(Kelly Snow is attending East Carolina University this fall where he plans on getting his degree in speech-language pathology. He wrote the following piece for publication in the NSP newsletter, Letting GO, July/August 1996. He shares it in the "Been There, Done That" section of the Teen Page in hopes of encouraging other teens to attend the NSP conventions - JAK).
In our society, a family is traditionally thought of as a husband and wife with 2.5 kids and a dog. Growing up in the "Bible Belt" of North Carolina my perspective of what a family is and it role has been quite narrow until recently. This revelation occurred when I attended my first National Stuttering Project Convention in Denver.
On the flight into Denver, feelings of loneliness and shame crept in my body. On the airplane, I was asked about my purpose of being in Denver. I created a beautiful story about going to visit my brother and his family before I left for college. It wasn't that I was ashamed of the NSP but that I was embarrassed that "I" was going and that "I" stuttered. These negative feelings about myself dissipated as I arrived at the hotel and met my first and at that time only NSP friend, Annie Bradberry. Meeting my "Internet pal" in person for the first time put this scared little boy at ease.
My first night there was one that I will never forget. This was my first encounter with any people who stuttered face-to-face, and what great people they were. Practically every person at the cookout sponsored by the Denver chapter was a stranger to me but by people that I had never met opened their hearts and welcomed me into this enormous family. I commented more than once that the impression that I received was that this annual convention is nothing more than a good ol' family reunion and being from "The South," I know what I'm talking about.
The convention was definitely a wonderful event for me, but there were some bad times as well. One of the hardest things for me was to deal with my pain when I heard anyone else stutter. I was even beginning to wonder about my career in speech pathology that lies ahead. After attending Sebastian Scala's session about taking control of your stuttering, bells went off in my head. I'm not taking control; in several ways, I'm letting stuttering control me! Sebastian also triggered in me the fact that I cannot lose faith in myself. His inspiring words planted the seeds for determination and perseverance that I'm sure I will keep harvesting for many years to come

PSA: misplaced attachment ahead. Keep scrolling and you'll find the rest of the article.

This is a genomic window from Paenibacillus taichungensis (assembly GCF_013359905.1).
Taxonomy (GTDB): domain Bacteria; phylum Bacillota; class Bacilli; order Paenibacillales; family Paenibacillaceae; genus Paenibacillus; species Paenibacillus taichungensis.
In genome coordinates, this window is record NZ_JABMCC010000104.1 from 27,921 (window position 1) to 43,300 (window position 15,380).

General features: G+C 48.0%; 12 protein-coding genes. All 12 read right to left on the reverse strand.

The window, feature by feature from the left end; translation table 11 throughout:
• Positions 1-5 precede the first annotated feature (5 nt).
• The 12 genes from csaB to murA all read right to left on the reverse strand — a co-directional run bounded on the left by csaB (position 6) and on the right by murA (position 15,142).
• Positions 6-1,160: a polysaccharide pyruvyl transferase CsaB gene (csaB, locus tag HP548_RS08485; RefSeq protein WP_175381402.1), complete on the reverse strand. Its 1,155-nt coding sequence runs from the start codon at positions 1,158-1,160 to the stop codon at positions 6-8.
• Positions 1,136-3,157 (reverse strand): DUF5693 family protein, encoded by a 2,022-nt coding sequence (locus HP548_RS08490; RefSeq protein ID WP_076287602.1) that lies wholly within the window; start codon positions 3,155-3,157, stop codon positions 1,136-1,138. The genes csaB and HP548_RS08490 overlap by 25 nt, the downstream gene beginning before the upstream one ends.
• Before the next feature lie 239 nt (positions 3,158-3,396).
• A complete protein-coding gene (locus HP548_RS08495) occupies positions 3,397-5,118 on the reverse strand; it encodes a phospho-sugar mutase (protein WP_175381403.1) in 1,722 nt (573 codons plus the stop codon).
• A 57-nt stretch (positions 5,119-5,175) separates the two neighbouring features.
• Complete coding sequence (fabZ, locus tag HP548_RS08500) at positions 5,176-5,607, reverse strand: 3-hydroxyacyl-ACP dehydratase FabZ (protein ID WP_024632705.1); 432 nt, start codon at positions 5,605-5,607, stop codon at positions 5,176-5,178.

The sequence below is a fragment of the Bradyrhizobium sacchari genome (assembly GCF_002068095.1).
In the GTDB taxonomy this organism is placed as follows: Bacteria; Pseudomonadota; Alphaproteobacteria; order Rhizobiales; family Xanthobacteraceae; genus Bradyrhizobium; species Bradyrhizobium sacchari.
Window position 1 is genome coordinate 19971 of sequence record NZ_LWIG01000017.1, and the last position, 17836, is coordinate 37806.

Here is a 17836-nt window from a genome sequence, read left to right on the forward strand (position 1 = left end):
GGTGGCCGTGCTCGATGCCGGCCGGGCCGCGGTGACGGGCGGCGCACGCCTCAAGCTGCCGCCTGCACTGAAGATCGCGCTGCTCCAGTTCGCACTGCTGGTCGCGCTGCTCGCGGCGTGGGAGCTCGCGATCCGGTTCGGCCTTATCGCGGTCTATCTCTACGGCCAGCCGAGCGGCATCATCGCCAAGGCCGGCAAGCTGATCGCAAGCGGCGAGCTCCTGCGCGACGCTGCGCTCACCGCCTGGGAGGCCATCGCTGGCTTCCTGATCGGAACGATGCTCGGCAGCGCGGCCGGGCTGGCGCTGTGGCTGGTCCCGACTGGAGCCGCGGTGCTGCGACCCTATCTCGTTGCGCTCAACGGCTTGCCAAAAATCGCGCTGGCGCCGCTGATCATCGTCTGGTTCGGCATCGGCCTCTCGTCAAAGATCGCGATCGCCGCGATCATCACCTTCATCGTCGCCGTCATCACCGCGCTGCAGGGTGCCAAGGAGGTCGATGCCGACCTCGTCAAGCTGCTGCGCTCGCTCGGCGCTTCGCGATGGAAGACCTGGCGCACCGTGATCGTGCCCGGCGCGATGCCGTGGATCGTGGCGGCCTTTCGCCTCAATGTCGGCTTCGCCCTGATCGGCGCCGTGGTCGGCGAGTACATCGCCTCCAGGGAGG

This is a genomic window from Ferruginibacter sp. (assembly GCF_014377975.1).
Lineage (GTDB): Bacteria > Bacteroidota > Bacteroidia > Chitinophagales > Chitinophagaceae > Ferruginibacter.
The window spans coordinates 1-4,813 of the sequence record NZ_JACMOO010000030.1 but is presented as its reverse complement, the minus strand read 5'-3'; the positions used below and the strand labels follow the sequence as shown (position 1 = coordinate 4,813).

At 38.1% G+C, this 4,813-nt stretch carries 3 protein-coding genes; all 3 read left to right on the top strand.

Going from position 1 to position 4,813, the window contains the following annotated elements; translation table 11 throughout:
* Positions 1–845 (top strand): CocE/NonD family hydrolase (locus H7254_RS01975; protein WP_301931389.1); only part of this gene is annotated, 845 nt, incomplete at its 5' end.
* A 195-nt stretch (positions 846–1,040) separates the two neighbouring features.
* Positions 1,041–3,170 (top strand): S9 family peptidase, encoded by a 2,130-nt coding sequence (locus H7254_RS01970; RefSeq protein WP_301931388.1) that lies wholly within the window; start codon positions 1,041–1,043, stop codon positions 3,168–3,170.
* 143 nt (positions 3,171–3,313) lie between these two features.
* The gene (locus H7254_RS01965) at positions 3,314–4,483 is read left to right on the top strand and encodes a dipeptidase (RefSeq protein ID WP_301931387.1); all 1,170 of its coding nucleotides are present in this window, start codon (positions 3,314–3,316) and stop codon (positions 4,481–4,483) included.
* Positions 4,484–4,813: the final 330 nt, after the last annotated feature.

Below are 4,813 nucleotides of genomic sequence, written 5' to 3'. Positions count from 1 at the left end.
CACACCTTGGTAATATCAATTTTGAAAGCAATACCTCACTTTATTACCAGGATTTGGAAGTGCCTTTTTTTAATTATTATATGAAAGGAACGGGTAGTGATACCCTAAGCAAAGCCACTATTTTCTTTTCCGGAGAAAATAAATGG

One of the major themes of the convention was taking chances that you would normally shy away from. My challenges included doing my best rendition of "Margaritaville-unplugged" and speaking to my fellow youth and parents during an open mike session. Accepting these challenges and doing a good job in the process helped me bring a new-found confidence back home.
The one thing that I will cherish most about the NSP Convention is the friendships. When I first arrived at the hotel, I saw everyone hugging and greeting one another and I felt like an outsider. That was the only time that I felt that way. The many parents that were represented granted me the privilege of joining their families for the very short time we stayed in Denver. I even had a few parents tell me what a good role-model I was. I thought to myself -- me a role-model -- nah. We as the youth of the NSP formed our own niche inside the NSP family. The times that we all spent hanging out in the coffee shop or talking in our room will always be dear to my heart. As I left to go to the airport all of my new brothers that remained sent me off, each giving me a big hug! Where else would you find ten teenage boys hugging each other?
I learned a few lessons while I was having the time of my life. This experience showed me that there is not a more powerful force in the world than a man with a family to stand behind him. As I said my good-byes to all my new family members I realized I can make an impact on a person's life if I let all of my inhibitions about my speech disappear. I also see that I am not alone in this never-ending struggle with stuttering, and I am no longer ashamed. My first night back in my home town, I proudly wore my NSP shirt and talked the whole night about all the wonderful experiences I was lucky enough to have had. To all of you responsible for getting me to the convention all I can say is thank you. If I said it a thousand times it would not be enough. See ya'll in Buffalo!